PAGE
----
A monadic-style functional program allows the imperative, behavioral view of a computational effect (e.g., backtracking) to be identified with a declarative, data-based view (e.g., lists) in a uniform way. Monadic reflection refines this identification into an observational isomorphism, with explicit reification and reflection functions mediating between the two views. Such a separation allows the programmer to reason robustly about monadic effects according to the declarative view, while implementing the imperative view much more efficiently in terms of lower-level control and state manipulations.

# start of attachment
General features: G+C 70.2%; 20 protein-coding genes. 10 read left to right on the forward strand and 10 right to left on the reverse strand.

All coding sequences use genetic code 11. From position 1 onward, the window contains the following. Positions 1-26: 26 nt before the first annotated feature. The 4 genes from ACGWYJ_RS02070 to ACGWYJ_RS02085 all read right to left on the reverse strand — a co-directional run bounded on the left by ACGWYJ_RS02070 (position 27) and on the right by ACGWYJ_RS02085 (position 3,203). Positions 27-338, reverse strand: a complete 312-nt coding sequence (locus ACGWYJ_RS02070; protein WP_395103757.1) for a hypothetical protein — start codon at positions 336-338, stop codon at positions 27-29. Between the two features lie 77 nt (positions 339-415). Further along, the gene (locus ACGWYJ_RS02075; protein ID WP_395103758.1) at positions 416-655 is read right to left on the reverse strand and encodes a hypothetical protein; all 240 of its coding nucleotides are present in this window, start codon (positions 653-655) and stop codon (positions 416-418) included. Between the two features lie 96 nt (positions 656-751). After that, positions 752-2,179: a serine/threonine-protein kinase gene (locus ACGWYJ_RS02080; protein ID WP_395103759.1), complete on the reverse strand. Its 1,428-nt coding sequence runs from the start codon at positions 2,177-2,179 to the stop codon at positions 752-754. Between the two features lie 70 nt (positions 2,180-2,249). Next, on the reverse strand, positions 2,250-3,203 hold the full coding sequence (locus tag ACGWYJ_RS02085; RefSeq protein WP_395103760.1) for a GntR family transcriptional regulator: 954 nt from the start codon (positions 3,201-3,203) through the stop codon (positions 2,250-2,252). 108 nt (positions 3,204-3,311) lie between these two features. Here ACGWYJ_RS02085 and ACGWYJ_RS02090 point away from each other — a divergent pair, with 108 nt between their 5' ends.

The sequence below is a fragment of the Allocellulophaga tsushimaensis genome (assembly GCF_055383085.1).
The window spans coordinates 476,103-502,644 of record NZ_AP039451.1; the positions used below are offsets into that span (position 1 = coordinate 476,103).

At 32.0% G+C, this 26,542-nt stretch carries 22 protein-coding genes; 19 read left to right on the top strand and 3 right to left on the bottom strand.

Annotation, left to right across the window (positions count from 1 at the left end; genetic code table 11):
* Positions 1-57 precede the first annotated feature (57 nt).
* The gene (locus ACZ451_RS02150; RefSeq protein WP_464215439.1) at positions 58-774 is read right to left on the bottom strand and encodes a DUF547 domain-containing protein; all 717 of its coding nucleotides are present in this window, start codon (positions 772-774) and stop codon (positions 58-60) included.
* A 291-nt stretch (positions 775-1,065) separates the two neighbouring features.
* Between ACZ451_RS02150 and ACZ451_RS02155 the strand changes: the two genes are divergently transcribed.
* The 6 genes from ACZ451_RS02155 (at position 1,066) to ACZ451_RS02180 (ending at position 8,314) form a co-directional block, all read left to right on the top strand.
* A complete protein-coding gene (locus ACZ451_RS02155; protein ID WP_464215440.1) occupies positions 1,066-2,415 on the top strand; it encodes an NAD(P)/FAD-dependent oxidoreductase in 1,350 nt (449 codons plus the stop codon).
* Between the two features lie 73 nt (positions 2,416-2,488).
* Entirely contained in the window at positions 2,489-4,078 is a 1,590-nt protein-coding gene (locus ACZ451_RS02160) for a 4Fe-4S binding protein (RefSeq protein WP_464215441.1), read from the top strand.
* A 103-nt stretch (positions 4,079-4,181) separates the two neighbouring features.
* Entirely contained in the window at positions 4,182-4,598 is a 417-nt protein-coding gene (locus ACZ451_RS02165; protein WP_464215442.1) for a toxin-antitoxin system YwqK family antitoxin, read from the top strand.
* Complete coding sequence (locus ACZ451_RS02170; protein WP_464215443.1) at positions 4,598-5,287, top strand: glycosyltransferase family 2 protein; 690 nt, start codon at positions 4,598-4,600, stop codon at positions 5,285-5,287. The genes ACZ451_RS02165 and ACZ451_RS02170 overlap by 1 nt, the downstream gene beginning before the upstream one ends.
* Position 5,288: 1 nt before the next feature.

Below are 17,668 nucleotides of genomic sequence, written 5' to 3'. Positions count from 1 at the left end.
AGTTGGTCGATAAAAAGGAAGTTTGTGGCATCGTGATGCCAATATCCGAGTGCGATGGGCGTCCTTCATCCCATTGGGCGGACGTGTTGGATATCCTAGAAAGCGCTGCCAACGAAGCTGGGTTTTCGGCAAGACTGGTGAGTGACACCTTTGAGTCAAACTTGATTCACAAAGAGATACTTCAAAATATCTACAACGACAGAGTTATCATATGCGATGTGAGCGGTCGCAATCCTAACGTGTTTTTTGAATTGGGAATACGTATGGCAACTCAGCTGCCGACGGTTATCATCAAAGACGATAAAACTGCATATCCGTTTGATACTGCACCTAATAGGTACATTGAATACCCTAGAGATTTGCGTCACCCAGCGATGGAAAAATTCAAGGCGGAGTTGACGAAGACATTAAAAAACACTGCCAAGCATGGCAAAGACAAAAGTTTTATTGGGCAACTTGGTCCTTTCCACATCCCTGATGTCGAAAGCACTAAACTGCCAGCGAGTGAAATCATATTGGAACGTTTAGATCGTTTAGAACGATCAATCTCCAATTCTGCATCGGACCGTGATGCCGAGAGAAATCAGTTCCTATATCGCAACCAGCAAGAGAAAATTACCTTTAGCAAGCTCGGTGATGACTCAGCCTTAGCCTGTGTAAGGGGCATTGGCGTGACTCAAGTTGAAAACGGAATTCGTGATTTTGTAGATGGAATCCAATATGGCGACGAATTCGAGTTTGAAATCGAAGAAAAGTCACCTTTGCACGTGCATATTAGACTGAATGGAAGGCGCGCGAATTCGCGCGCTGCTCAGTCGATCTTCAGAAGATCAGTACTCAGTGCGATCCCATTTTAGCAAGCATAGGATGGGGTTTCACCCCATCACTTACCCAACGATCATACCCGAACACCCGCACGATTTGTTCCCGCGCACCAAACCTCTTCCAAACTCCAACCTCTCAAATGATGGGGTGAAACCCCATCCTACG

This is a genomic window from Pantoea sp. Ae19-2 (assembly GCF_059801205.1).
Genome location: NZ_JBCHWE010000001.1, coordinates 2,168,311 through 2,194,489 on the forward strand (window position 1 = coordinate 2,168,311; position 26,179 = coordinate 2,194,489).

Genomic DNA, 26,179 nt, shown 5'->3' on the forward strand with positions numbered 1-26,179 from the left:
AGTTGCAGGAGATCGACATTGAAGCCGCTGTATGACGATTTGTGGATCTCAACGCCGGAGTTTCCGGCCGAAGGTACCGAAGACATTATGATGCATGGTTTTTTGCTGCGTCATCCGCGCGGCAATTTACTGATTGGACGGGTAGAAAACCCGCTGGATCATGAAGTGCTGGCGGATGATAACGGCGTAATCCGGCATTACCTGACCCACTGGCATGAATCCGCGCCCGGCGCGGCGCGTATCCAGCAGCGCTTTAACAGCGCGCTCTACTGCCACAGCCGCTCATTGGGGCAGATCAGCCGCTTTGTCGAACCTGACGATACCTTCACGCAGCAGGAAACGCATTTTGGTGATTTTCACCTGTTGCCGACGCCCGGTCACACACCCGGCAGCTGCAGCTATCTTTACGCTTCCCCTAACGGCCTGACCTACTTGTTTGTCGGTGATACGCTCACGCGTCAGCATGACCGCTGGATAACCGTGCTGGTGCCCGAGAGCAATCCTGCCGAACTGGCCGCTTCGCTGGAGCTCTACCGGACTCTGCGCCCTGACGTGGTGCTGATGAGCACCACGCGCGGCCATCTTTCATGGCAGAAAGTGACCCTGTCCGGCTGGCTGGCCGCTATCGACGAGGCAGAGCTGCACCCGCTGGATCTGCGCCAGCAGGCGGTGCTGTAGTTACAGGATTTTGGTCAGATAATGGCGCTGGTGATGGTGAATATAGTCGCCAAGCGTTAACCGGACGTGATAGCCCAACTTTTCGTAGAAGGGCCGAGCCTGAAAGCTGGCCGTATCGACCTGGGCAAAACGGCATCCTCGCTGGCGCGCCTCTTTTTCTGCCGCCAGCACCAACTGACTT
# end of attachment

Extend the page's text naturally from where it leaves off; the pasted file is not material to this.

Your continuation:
Monadic reflection has so far mostly been considered systematically in the context of eager, effectful languages, such as ML or Scheme. We examine the prospects of the technique in the setting of Haskell-like languages, from both a theoretical and a practical perspective.